Blazons its galaxy of stars.

No more to party strife the slave,
And freed from hate's infernal spells,
Love pays her tribute to the brave,
And snows her holy immortelles
O'er friend and foe, where'er his grave.
On every decoration day
The white-haired Mildred finds her mounds
Decked with the garnered bloom of May—
Flowers planted first within her wounds,
And fed by love as white as they.

And Philip's first-born, strong and sage,
Through Heaven's design or happy chance
Finds the old church his heritage,
And still, The Mistress of the Manse,
Bits Mildred, in her silver age.


.When thy black-lettered list to the gods was presented—
The list of what fete for each mortal intends—

At the long string of ills a kind goddess relented,
And slipped in thre.3 blessings—wife, children, and friends.

In vain surly Pluto maintained he was cheated,
For justice divine could not compass its ends;

The scheme of man's penaace he said was defeated,
For earth becomes heavwi with—wife.children, and friends.

If the stock of our bliss is in stranger hands vested,
The fund, ill-secured, oft in bankruptcy ends,

But the heart issues bills which are never protested,
When drawn on the firm of Wife, children, and friends.

Though valor still glows in his lift s dying embers,
The death-wounded tar, who his ;olors defends,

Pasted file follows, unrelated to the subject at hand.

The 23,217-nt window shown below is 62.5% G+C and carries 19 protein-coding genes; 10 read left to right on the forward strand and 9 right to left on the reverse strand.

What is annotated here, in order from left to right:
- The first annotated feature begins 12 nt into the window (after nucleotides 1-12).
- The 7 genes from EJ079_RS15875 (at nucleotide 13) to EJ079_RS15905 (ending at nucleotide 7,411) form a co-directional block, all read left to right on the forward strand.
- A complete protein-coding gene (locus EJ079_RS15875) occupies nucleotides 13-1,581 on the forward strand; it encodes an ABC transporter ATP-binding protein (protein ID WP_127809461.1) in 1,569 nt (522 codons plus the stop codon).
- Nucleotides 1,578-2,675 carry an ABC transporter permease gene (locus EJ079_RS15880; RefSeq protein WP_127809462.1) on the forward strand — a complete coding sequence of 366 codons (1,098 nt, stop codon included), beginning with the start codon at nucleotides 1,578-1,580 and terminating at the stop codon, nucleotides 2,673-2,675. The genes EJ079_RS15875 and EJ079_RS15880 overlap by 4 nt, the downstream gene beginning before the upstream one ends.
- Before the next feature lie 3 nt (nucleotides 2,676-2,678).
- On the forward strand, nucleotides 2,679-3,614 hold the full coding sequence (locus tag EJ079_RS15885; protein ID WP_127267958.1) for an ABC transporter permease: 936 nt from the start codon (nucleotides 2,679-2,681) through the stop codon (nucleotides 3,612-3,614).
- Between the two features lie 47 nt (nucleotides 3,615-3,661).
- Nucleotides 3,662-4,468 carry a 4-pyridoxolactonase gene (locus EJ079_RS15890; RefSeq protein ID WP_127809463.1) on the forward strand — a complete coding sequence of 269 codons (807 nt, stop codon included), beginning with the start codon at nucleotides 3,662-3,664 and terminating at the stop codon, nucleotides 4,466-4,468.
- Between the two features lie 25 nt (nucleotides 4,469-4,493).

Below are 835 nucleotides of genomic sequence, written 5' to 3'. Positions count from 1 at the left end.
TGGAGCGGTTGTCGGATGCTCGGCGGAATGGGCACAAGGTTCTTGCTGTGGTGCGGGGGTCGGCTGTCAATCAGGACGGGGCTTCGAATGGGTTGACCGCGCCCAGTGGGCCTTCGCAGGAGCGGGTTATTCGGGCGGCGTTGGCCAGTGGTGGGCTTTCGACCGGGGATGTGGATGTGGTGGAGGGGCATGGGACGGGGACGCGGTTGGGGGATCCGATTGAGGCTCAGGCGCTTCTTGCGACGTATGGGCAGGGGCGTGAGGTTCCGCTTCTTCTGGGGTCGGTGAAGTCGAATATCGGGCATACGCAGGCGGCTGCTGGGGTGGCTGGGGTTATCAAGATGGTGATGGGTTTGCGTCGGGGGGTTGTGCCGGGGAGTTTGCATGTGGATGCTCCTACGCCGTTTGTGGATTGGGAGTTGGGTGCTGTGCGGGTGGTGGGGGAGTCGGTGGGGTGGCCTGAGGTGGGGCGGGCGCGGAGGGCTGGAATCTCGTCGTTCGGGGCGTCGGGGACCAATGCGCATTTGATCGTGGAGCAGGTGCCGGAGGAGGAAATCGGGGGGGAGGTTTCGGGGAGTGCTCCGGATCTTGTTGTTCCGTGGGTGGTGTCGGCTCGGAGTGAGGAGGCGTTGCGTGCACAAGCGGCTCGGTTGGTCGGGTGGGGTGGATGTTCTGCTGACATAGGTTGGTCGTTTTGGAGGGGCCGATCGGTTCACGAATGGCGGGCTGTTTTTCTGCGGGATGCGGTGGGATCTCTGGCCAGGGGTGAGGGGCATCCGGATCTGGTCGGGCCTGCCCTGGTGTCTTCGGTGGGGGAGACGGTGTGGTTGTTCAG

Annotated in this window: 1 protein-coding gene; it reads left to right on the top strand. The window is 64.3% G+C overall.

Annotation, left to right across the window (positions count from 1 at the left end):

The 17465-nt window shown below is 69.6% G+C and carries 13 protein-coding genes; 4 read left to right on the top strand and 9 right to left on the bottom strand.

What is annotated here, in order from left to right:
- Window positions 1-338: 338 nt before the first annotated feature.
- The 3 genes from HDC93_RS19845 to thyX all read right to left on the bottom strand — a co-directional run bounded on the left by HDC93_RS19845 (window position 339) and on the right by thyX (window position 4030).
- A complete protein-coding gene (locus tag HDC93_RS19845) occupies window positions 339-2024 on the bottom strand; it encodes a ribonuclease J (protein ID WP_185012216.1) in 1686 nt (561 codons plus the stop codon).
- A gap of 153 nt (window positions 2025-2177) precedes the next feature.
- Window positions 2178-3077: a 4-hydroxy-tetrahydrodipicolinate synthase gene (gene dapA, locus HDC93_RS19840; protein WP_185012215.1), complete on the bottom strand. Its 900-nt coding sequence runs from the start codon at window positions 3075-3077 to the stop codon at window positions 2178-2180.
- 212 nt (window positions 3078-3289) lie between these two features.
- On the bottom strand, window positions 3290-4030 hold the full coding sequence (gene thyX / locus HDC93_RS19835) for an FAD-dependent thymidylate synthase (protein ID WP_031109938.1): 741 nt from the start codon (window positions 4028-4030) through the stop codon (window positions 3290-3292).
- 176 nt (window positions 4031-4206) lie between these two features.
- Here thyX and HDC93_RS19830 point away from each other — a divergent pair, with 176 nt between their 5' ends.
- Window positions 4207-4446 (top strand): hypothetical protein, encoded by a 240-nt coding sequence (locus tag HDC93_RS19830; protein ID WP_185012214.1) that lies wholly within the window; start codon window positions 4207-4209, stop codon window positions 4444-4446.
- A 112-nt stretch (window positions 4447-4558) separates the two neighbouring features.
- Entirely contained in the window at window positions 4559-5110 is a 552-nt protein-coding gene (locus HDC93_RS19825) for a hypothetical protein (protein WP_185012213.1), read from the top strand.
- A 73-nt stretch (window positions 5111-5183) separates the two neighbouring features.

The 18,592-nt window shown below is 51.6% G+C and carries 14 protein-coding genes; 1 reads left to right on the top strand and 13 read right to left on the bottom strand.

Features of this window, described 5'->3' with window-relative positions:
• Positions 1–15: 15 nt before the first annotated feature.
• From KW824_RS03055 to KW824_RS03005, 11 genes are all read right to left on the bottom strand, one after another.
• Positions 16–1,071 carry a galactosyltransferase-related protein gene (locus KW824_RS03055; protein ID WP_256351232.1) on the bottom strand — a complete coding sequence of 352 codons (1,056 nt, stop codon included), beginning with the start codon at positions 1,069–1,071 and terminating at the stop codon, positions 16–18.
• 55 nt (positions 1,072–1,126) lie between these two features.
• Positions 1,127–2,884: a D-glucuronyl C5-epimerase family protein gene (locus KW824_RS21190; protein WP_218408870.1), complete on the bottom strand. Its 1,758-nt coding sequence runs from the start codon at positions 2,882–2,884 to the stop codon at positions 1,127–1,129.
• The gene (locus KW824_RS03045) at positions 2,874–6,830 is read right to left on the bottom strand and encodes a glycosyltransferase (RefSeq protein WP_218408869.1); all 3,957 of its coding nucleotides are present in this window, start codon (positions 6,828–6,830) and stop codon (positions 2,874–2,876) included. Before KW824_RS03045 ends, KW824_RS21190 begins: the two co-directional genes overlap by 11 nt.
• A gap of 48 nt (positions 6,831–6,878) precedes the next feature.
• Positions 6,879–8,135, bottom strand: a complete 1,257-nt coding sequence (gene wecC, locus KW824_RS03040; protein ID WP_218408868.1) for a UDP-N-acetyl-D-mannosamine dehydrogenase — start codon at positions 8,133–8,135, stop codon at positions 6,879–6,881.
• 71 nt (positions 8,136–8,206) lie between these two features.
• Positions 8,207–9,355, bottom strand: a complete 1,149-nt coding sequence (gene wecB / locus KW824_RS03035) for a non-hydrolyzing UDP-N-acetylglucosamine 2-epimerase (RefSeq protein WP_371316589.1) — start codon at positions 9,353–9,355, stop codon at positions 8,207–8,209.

Drops a tear of regret as he, dying, lemembers
How blest was his home with—wife, children, and friends,

The soldier, whose deeds live immorta. in story,

Whom duty to far-distant latitudes sends, With transport would barter old ages of glory

For one happy day with wife, children, and friends.

Though spice-breathing gales on his caravan hover,
Though for him Arabia's fragrance ascends.

The merchant still thinks of the woodbines tnat cover
The bower where he sat with wife, children, and friends.

The dayspring of youth, still unclouded by sorrow,

Alone on itself for enjoyment depends; But drear is the twilight of age, if it borrow

No warmth from the smile of wife, children, and friends.

Let the breath of renown ever freshen and nourish
The laurel which o'er the dead favorite bends;

O'er me wave the willow—and long may it nourish—
Bedewed with the tears of wife, children, and friends.


Mother, Home, and Heaven, says a writer, are three of the most beautiful words in the English language. And truly I think that they may well be called so—what word strikes so forcibly upon the heart as mother? Coming from childhood's sunny lips, it has a peculiar charm; for it speaks of one to whom they look and trust for protection.

A mother is the truest friend we have; when trials heavy and sudden fall upon us; when adversity takes the place of prosperity; when friends, who rejoiced with us in our sunshine, desert us when troubles thicken around us, still will she cling to us, and endeavor by her kind precepts and counsels to dissipate the clouds of darkness, and cause peace to return to our hearts.